News Article23/03/2009

MSI calls for uniform cervical screening programme throughout the United Kingdom

English women currently have to wait until they’re 25 to obtain screening which is available at 20 to women in the rest of the UK

To mark European Cervical Cancer Prevention Week, the UK’s leading sexual health agency Marie Stopes International is calling for the NHS cervical screening programme to be standardised across the UK, so that all women start testing from the age of 20.

Currently screening begins at age 20 for women in Scotland, Wales and Northern Ireland, but women in England have to wait until they are 25.

“The recent high profile case of Jade Goody, who is battling the most virulent form of cervical cancer at just age 27 shows that this disease, whilst extremely rare among women under 30 is nevertheless a potential threat,” said Liz Davies, Marie Stopes International’s Director of UK and Europe.

“Certain lifestyle choices which are increasingly common among younger women and teenage girls, such as smoking and having unprotected sex from an early age, can increase the risk of developing cervical abnormalities.”

“Bringing screening for English women into line with the rest of the UK, can only prove to be a beneficial move.”

The National Cervical Screening programme has been an unprecedented success in the UK, with death rates from this form of cancer plummeting by 70% over the past 30 years.

Health minister Ann Keen, MP recently announced that the Department of Health will continue to review the case for lowering the age for cervical screening to start in England. Marie Stopes International claims, ironically, that the recent introduction of a cervical cancer vaccination programme, makes the case for doing this ever more pressing.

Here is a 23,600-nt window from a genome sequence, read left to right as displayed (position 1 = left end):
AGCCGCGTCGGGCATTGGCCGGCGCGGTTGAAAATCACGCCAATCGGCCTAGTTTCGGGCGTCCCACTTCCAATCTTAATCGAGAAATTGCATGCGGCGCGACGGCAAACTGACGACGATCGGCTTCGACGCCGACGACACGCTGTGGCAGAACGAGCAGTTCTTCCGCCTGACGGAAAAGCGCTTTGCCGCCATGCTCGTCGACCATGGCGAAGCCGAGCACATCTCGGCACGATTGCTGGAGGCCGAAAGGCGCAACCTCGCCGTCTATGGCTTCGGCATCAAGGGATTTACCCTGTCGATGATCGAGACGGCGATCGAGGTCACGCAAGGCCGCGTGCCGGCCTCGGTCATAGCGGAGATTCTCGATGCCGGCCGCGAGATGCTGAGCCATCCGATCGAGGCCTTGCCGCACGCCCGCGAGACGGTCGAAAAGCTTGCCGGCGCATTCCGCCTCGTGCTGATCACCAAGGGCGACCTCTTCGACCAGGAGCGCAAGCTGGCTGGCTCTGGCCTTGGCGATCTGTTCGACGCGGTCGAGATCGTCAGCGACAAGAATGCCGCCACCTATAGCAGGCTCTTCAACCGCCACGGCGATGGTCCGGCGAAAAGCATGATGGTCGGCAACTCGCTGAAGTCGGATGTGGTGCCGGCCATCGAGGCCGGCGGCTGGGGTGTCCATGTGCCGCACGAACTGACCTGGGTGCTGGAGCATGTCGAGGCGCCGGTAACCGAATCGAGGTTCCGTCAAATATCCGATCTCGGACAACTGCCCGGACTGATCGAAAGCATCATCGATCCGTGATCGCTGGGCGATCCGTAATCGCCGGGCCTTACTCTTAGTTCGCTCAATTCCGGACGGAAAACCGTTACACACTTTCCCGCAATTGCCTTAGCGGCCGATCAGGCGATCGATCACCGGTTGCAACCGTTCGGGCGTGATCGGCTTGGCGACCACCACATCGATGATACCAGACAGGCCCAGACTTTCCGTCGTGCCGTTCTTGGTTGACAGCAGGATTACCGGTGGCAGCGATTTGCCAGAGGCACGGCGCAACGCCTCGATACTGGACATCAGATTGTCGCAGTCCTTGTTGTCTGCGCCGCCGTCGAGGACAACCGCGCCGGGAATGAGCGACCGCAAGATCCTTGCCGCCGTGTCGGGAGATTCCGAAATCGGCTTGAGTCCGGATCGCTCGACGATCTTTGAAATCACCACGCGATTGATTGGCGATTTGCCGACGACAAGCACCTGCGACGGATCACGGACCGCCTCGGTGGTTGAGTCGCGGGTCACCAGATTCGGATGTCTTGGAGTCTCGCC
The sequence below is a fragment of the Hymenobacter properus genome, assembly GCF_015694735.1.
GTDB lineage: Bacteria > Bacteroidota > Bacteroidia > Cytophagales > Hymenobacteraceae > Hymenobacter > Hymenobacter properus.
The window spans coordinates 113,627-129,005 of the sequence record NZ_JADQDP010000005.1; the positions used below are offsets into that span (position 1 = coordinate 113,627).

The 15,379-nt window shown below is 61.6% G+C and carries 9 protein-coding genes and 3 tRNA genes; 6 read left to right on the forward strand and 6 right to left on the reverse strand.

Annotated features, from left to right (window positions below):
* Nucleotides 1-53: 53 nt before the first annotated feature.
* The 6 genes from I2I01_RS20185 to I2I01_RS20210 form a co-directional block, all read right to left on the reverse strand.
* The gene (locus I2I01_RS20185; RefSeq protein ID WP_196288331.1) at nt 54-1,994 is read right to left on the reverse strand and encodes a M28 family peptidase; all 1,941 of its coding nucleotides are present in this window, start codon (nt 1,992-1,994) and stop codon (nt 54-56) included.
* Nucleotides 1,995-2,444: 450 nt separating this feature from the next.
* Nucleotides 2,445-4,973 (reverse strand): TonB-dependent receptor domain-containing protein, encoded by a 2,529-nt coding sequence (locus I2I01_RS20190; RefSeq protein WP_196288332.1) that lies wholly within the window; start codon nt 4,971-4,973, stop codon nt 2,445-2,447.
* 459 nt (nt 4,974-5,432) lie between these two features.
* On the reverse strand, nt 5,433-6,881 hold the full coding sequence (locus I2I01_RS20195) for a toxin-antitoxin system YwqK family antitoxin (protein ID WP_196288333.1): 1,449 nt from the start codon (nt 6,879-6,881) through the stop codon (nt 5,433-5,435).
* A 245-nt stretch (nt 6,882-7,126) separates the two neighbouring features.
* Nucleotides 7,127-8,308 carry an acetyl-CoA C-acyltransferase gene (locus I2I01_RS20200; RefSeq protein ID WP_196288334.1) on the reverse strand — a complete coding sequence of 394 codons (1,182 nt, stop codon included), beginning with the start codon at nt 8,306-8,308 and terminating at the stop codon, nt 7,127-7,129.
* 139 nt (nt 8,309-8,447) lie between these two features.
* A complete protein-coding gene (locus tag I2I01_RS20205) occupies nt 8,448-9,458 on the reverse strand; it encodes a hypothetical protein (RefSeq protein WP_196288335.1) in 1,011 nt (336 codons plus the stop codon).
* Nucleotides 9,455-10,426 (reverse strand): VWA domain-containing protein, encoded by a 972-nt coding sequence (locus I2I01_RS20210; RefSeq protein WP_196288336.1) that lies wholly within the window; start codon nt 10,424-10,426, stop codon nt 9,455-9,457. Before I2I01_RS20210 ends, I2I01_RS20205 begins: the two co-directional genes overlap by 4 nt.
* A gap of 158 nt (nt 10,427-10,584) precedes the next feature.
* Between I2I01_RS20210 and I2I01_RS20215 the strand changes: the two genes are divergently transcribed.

“The vaccination only protects against certain forms of the HPV virus, which is the major cause of cervical cancer,” said Ms Davies. “Our fear is that young girls who are being vaccinated now may think they are completely protected, which simply is not the case. It makes sense to start them thinking about their cervical health as early as possible, and universal screening from the age of 20 is a key strategy in achieving that.”

Marie Stopes International has now reduced its charge for private cervical smear testing at its clinics from £100 to £50 for women under the age of 25.

 

Related categories: Cervical screening
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